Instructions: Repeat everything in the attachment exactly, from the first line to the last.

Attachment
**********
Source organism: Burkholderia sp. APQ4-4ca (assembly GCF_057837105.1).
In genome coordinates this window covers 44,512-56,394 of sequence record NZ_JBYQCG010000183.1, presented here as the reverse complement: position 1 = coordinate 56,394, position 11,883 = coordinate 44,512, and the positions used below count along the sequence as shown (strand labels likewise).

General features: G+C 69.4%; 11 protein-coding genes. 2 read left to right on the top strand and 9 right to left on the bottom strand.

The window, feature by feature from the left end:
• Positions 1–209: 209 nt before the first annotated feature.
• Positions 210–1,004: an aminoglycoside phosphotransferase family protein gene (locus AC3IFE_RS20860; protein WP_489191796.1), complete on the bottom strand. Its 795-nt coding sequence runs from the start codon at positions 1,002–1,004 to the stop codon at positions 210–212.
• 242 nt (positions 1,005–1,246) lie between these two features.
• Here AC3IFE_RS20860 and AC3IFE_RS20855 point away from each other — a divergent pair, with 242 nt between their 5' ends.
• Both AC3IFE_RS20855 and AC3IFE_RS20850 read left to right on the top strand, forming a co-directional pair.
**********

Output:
Source organism: Burkholderia sp. APQ4-4ca (assembly GCF_057837105.1).
In genome coordinates this window covers 44,512-56,394 of sequence record NZ_JBYQCG010000183.1, presented here as the reverse complement: position 1 = coordinate 56,394, position 11,883 = coordinate 44,512, and the positions used below count along the sequence as shown (strand labels likewise).

General features: G+C 69.4%; 11 protein-coding genes. 2 read left to right on the top strand and 9 right to left on the bottom strand.

The window, feature by feature from the left end:
• Positions 1–209: 209 nt before the first annotated feature.
• Positions 210–1,004: an aminoglycoside phosphotransferase family protein gene (locus AC3IFE_RS20860; protein WP_489191796.1), complete on the bottom strand. Its 795-nt coding sequence runs from the start codon at positions 1,002–1,004 to the stop codon at positions 210–212.
• 242 nt (positions 1,005–1,246) lie between these two features.
• Here AC3IFE_RS20860 and AC3IFE_RS20855 point away from each other — a divergent pair, with 242 nt between their 5' ends.
• Both AC3IFE_RS20855 and AC3IFE_RS20850 read left to right on the top strand, forming a co-directional pair.